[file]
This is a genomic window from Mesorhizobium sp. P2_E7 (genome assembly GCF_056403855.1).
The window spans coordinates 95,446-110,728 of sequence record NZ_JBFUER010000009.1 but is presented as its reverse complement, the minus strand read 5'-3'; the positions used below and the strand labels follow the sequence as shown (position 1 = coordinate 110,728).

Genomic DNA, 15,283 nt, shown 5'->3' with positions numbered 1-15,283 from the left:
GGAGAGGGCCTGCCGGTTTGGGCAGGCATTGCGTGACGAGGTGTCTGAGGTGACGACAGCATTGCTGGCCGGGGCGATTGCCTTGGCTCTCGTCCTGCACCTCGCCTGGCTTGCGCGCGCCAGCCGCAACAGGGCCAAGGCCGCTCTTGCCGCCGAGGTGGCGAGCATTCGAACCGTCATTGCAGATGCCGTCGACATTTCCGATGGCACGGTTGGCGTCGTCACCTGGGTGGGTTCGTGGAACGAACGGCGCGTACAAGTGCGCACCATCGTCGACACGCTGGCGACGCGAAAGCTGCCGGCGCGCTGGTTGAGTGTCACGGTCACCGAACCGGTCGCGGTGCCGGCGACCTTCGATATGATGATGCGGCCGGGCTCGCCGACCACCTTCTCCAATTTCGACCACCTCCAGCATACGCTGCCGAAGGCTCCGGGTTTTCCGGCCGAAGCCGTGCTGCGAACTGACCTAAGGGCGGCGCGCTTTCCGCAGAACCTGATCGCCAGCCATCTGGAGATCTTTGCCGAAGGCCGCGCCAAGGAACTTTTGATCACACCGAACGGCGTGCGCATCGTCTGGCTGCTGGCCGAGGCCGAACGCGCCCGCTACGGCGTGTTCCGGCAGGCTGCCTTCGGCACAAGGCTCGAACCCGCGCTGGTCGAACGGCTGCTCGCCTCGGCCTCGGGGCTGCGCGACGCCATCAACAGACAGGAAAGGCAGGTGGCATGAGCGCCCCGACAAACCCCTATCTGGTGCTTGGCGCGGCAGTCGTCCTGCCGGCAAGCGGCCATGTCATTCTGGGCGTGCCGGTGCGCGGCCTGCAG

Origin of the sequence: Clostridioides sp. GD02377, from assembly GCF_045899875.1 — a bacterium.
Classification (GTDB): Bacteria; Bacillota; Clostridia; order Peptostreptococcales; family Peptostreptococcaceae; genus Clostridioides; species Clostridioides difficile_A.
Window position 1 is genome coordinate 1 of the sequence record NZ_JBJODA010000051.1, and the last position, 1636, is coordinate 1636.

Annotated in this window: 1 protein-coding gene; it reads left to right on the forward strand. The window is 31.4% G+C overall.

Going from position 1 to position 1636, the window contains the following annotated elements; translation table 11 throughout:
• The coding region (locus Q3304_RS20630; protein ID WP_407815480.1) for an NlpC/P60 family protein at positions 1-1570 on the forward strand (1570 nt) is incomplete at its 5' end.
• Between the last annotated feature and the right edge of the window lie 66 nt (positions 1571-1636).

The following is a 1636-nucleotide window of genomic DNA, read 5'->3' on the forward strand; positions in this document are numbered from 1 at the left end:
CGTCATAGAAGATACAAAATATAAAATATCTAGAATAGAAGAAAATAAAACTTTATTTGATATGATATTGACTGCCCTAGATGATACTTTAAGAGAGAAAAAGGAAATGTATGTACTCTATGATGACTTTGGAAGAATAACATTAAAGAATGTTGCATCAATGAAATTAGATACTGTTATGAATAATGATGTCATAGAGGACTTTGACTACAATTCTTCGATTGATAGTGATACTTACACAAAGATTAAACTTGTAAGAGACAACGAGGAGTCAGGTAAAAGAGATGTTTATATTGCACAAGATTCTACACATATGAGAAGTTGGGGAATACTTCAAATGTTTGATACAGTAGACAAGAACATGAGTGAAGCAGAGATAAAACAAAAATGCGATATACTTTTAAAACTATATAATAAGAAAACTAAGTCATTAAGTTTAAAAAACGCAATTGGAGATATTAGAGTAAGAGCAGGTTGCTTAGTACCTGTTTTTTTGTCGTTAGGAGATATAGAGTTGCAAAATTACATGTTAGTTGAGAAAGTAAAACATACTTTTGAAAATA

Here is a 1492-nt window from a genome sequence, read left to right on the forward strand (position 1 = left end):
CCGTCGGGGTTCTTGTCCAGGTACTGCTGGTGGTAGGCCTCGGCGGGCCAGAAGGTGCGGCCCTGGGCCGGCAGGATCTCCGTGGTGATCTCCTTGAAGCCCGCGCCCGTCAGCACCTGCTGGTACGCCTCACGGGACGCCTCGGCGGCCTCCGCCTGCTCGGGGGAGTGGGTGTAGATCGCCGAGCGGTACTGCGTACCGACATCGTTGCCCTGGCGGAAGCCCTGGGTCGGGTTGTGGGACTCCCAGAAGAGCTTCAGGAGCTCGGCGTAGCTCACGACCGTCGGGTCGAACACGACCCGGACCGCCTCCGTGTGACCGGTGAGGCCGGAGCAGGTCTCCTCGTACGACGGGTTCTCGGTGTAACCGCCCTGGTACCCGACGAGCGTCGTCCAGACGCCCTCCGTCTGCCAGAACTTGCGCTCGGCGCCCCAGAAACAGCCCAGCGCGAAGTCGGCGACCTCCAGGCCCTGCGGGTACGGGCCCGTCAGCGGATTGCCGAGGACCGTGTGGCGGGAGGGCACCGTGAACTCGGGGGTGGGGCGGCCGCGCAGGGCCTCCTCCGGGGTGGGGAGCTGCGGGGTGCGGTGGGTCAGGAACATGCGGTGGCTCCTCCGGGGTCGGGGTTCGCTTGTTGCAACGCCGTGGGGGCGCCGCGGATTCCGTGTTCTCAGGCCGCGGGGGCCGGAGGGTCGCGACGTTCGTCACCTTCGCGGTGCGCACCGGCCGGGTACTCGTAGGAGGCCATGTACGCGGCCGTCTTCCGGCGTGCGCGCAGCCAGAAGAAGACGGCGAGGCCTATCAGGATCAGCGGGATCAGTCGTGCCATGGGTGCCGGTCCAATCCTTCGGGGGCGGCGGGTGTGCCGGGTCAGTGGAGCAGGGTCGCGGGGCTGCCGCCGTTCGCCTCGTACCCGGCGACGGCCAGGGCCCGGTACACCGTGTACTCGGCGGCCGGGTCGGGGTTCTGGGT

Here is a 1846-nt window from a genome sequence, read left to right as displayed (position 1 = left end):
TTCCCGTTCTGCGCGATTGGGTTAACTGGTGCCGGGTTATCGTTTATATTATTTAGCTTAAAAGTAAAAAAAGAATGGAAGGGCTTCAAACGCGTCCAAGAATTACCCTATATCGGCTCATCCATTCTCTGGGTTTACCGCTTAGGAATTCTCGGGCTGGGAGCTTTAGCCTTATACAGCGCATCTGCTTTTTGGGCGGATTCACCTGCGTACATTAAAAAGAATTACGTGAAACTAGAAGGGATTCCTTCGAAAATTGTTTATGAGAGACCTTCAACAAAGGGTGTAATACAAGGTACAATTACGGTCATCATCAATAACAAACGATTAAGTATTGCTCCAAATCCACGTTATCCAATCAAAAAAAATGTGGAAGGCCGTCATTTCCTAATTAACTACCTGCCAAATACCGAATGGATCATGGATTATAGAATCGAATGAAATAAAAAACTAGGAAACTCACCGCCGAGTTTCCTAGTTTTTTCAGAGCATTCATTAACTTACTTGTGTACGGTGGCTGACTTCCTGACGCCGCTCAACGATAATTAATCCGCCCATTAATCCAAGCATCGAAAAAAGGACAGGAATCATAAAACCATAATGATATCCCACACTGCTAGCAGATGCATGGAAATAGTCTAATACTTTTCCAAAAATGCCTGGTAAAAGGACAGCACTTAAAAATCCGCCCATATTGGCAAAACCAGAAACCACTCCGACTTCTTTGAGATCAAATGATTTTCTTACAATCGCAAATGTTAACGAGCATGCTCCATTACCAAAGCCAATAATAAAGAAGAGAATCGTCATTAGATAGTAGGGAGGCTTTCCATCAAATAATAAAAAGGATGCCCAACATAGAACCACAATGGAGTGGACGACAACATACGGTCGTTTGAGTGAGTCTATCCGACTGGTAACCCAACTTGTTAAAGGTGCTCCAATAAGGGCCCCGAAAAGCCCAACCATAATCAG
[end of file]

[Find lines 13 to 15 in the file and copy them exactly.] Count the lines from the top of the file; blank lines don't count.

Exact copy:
CGTCATAGAAGATACAAAATATAAAATATCTAGAATAGAAGAAAATAAAACTTTATTTGATATGATATTGACTGCCCTAGATGATACTTTAAGAGAGAAAAAGGAAATGTATGTACTCTATGATGACTTTGGAAGAATAACATTAAAGAATGTTGCATCAATGAAATTAGATACTGTTATGAATAATGATGTCATAGAGGACTTTGACTACAATTCTTCGATTGATAGTGATACTTACACAAAGATTAAACTTGTAAGAGACAACGAGGAGTCAGGTAAAAGAGATGTTTATATTGCACAAGATTCTACACATATGAGAAGTTGGGGAATACTTCAAATGTTTGATACAGTAGACAAGAACATGAGTGAAGCAGAGATAAAACAAAAATGCGATATACTTTTAAAACTATATAATAAGAAAACTAAGTCATTAAGTTTAAAAAACGCAATTGGAGATATTAGAGTAAGAGCAGGTTGCTTAGTACCTGTTTTTTTGTCGTTAGGAGATATAGAGTTGCAAAATTACATGTTAGTTGAGAAAGTAAAACATACTTTTGAAAATA

Here is a 1492-nt window from a genome sequence, read left to right on the forward strand (position 1 = left end):
CCGTCGGGGTTCTTGTCCAGGTACTGCTGGTGGTAGGCCTCGGCGGGCCAGAAGGTGCGGCCCTGGGCCGGCAGGATCTCCGTGGTGATCTCCTTGAAGCCCGCGCCCGTCAGCACCTGCTGGTACGCCTCACGGGACGCCTCGGCGGCCTCCGCCTGCTCGGGGGAGTGGGTGTAGATCGCCGAGCGGTACTGCGTACCGACATCGTTGCCCTGGCGGAAGCCCTGGGTCGGGTTGTGGGACTCCCAGAAGAGCTTCAGGAGCTCGGCGTAGCTCACGACCGTCGGGTCGAACACGACCCGGACCGCCTCCGTGTGACCGGTGAGGCCGGAGCAGGTCTCCTCGTACGACGGGTTCTCGGTGTAACCGCCCTGGTACCCGACGAGCGTCGTCCAGACGCCCTCCGTCTGCCAGAACTTGCGCTCGGCGCCCCAGAAACAGCCCAGCGCGAAGTCGGCGACCTCCAGGCCCTGCGGGTACGGGCCCGTCAGCGGATTGCCGAGGACCGTGTGGCGGGAGGGCACCGTGAACTCGGGGGTGGGGCGGCCGCGCAGGGCCTCCTCCGGGGTGGGGAGCTGCGGGGTGCGGTGGGTCAGGAACATGCGGTGGCTCCTCCGGGGTCGGGGTTCGCTTGTTGCAACGCCGTGGGGGCGCCGCGGATTCCGTGTTCTCAGGCCGCGGGGGCCGGAGGGTCGCGACGTTCGTCACCTTCGCGGTGCGCACCGGCCGGGTACTCGTAGGAGGCCATGTACGCGGCCGTCTTCCGGCGTGCGCGCAGCCAGAAGAAGACGGCGAGGCCTATCAGGATCAGCGGGATCAGTCGTGCCATGGGTGCCGGTCCAATCCTTCGGGGGCGGCGGGTGTGCCGGGTCAGTGGAGCAGGGTCGCGGGGCTGCCGCCGTTCGCCTCGTACCCGGCGACGGCCAGGGCCCGGTACACCGTGTACTCGGCGGCCGGGTCGGGGTTCTGGGT